Chinese skyscraper built in 19 working days

At the beginning of February, construction workers gathered at a sparse building site in the city of Changsha, south-central China.

A little under three weeks later, a 57-story skyscraper stood on the very same the spot.

The “Mini Sky City” tower is the work of Broad Sustainable Building, a Chinese firm that specializes in prefabricated construction.

By preparing more than 2,700 modules in a factory for four months before site work began, BSB says it was able to assemble the structure at the rate of three stories per day — like a giant vertical jigsaw pieced together from a minutely detailed set of instructions.

A timelapse video of construction went viral on Chinese websites before finding its way onto many western news sites and broadcast media at the beginning of May.

Need for speed

To put the pace of BSB’s construction into context, it took almost five years to build London’s 37-story Walkie Talkie building which opened in August 2014.

Although some may point out that the Changsha tower is less architecturally distinct than the likes of the 20 Fenchurch Street (the official name of the Walkie Talkie), the Chinese skyscraper remains a considerable structure with more than 800 apartments and office space for 4,000 workers.

The first 20 floors of Mini Sky City were already completed at the end of 2014 before construction was delayed, BSB’s senior vice president Juliet Jiang told CNN by email.

The remaining 37 stories were then assembled between January 31 and February 17 — a mere fraction of the time it took to build the same number of floors that make up the Walkie Talkie in its entirety.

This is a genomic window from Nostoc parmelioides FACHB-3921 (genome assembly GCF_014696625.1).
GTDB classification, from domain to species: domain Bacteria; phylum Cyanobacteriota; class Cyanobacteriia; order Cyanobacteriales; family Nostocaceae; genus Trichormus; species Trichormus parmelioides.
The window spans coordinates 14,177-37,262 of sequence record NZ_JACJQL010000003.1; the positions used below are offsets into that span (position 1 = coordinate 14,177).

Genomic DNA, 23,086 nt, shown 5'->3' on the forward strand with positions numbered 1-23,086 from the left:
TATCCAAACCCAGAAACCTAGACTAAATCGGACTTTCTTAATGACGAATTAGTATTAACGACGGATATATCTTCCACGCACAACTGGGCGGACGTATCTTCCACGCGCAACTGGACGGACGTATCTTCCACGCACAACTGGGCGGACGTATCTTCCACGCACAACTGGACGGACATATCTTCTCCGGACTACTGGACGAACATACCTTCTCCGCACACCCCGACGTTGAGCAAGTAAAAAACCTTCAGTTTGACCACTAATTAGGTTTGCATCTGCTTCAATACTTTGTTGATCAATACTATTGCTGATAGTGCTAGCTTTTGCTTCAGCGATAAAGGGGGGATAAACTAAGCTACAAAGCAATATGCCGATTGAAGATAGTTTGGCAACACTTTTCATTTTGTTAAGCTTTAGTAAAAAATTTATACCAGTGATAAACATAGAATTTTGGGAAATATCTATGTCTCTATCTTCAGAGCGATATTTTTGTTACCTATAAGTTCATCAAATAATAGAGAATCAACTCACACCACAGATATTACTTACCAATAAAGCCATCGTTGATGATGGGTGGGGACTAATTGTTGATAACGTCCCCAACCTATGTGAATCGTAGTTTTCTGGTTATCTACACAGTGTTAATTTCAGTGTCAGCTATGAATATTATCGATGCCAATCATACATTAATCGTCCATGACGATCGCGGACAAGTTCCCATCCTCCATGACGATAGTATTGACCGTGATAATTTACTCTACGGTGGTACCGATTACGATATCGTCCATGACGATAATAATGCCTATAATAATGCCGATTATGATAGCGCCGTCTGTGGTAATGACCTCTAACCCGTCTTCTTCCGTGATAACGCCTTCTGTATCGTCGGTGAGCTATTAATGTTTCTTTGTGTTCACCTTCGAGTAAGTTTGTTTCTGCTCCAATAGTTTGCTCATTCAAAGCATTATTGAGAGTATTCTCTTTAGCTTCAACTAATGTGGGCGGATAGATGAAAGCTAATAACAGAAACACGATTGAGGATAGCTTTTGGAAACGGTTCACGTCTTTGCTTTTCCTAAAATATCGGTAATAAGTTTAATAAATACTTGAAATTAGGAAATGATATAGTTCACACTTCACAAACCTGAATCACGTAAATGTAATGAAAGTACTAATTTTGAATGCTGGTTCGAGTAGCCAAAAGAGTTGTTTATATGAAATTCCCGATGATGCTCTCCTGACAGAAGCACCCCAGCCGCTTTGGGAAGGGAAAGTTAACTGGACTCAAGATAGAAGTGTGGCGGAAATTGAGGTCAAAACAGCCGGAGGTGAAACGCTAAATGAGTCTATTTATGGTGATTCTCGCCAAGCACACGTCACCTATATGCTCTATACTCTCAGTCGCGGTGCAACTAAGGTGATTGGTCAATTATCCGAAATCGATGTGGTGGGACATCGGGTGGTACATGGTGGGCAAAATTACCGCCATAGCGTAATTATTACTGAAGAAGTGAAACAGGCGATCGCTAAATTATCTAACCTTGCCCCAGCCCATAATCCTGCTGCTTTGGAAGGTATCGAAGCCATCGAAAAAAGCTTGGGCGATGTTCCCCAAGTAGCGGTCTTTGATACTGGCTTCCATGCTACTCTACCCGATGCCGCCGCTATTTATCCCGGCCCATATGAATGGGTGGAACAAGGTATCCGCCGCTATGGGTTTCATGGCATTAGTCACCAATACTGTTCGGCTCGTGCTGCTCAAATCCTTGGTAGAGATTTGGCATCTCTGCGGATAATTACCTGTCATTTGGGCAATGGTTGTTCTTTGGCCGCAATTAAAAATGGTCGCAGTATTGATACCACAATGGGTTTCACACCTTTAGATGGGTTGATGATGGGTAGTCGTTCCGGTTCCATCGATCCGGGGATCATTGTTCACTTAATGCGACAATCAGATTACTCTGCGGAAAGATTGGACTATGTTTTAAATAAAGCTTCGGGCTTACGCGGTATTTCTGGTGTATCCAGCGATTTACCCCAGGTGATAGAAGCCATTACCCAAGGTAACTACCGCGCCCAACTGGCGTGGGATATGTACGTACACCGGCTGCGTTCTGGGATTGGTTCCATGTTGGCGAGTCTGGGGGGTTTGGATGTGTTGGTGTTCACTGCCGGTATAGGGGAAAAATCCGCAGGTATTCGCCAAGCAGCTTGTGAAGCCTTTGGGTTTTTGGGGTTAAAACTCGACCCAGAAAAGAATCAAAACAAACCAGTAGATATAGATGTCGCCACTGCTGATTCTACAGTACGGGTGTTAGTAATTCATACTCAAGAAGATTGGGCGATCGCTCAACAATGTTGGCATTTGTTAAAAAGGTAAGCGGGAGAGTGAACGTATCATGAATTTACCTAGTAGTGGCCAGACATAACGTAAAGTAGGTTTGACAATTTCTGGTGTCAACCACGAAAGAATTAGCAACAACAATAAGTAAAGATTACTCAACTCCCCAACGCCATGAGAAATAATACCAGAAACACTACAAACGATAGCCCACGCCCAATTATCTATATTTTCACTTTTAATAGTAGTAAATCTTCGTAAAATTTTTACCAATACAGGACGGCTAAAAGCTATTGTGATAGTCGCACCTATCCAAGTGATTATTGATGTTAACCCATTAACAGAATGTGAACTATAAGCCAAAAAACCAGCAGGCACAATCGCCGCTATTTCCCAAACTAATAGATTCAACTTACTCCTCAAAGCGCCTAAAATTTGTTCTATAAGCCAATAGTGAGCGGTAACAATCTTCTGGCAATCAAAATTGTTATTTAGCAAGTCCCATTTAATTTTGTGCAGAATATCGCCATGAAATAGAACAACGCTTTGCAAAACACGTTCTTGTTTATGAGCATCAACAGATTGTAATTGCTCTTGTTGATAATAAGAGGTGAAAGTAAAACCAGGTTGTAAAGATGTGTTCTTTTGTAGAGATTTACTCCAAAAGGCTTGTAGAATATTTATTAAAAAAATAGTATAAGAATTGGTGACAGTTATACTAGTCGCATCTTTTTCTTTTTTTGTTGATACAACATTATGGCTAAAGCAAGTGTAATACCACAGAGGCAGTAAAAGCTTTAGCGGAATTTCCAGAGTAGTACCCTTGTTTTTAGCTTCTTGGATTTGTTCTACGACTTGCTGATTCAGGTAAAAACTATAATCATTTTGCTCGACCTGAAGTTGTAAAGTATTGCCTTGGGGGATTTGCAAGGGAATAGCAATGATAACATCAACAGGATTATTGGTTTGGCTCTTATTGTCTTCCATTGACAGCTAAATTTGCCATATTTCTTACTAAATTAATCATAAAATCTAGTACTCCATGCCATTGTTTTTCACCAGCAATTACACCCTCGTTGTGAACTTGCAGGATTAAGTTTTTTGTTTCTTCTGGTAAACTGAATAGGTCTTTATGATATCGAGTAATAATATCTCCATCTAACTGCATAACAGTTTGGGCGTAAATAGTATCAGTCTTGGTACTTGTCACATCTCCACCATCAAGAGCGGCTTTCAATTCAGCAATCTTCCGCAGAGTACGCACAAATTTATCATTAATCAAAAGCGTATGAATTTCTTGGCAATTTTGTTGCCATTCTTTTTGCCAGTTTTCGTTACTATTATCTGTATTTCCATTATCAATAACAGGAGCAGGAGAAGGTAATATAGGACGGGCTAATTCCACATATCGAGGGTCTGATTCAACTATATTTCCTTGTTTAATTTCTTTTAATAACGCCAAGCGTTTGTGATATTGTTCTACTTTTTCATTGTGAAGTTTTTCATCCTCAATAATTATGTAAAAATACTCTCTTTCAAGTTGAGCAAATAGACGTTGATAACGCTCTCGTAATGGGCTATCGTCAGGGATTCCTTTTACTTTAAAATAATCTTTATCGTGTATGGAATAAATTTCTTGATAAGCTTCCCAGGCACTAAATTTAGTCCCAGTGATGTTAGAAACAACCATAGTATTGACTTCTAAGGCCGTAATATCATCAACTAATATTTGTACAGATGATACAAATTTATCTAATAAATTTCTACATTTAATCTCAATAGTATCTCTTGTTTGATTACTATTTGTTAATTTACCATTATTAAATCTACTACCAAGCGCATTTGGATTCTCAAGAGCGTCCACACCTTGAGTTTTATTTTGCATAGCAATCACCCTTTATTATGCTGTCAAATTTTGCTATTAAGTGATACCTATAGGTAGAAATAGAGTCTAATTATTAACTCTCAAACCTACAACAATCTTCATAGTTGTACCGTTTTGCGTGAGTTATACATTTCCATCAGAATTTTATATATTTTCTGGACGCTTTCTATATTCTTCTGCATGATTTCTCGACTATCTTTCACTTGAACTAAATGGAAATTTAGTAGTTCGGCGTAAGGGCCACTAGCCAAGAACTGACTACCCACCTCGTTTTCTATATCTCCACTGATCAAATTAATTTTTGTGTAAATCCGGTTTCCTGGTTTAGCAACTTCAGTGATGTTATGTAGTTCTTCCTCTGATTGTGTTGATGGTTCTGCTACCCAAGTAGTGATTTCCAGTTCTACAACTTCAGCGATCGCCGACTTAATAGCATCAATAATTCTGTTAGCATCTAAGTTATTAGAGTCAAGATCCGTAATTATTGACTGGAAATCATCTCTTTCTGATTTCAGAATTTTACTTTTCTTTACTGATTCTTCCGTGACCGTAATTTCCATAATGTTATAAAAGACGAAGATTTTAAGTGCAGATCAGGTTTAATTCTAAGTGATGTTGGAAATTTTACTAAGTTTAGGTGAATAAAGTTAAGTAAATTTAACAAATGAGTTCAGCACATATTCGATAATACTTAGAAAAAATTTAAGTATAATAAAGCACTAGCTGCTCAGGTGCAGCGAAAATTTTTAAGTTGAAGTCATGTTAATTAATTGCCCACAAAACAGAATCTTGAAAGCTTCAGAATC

“One hundred percent (of the) parts are factory-made,” Jiang said of BSB’s methods. “We don’t waste any materials, no one is idle in the workshop or on site. We have very good planning.”

Jiang said that the processes employed by the firm are also far more cost effective, environmentally friendly and lead to less disruption in cities during construction.

BSB is now reportedly keen to put its techniques further to the test by seeking permission to build an 838-meter-tall (2,749 ft) skyscraper in Changsha, a project first announced in 2013.

If built in the stated ambitious 10 month time-frame, the “Sky City” structure would be the tallest building in the world until the Kingdom Tower in Jeddah, Saudi Arabia, is completed.

Yet a 2014 article in the China Daily newspaper stated experts believed the delay in construction likely meant BSB had previously failed safety inspections.

The official newspaper of China’s ruling Communist Party, The People’s Daily, also reportedly criticized the project on its Weibo feed as a display of “blind worship for ultrahigh skyscrapers.”

BSB chairman Zhang Yue even published an open letter answering criticisms of the proposed building.

Concerns around potential future projects aside, Jiang was keen to point the potential for exporting BSB’s building techniques to locations outside Changsha.

In China the need to build fast is acute. The world’s most populous nation is home to 1.4 billion people and has experienced an exodus from rural areas to its urban centers in recent decades.

Just 31% of China’s population lived in cities in 1995, according to World Bank data. By 2013 the urban population had risen to 53%, equating to more than 300 million extra people living in the country’s cities.

That figure would likely have been even greater were it not for China’s “hukou” system which limits migrants’ access to social services such as education and health care when away from their home region.